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The modern expression to cast aspersions seems to have first been used by Henry Fielding in his 1749 novel Tom Jones.

Proverbial in English since the 14th century - it occurs for example in Langland's poem Piers Plowman (1362) - and popularised by its use in the Bible: 'neither cast ye your pearls before swine' (Matthew, 7: 6 in the Authorised Version of 1611 and previously in Tyndale's translation of 1526).

The word cack is an Old English word for excrement or dung.

Cachus was Old English for a privy, and both words come from the Latin cacare, to defecate.

The allusion of the expression therefore is to the victory of the five survivors in the conflict with the multitude of other warriors.

This expression referred originally to Caesar's second wife Pompeia.

From this has developed the idea of giving someone a free hand to do what they want.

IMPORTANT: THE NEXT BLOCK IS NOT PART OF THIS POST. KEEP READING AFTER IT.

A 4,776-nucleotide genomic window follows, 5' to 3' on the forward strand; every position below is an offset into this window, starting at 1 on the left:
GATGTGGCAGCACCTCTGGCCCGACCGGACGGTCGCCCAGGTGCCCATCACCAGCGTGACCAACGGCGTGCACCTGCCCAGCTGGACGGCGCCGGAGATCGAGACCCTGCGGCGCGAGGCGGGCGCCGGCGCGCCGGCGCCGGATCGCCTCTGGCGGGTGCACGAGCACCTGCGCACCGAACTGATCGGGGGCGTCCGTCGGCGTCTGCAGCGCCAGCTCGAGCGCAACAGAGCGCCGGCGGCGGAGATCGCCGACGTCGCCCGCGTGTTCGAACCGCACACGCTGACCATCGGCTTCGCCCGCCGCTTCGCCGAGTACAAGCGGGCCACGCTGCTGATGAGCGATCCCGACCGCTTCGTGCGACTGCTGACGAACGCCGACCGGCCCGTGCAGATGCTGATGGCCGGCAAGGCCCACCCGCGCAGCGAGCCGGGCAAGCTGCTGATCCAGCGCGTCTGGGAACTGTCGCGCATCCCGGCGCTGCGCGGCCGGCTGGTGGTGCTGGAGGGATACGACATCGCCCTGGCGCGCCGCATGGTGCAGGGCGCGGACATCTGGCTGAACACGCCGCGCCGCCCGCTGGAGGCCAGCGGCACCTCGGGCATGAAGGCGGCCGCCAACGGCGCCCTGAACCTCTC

The term first came in use in the 18th century in this sense, although it had been used since the mid-17th century in the special sense of a hand containing no court cards in the card game piquet., meaning 'now, at once', is that in medieval times, a nail was a shallow vessel mounted on a post or stand and business deals were closed by payments placed in the 'nail'.However, the more likely derivation for the expression comes from the world of wine tasting.Latin 'for on the nail' is supernaculum, and this word also describes the very best wine, meaning that the wine is so fine that the imbiber only leaves enough in the glass to make a bead on a nail.In a widening of its meaning, the phrase is used to mean rejecting a complicated or disadvantageous issue.In American black slang of the 1940s, however, it meant to die - indeed, the most final way of calling off all bets.So, to be left-handed was to use the cack hand or be cack-handed.

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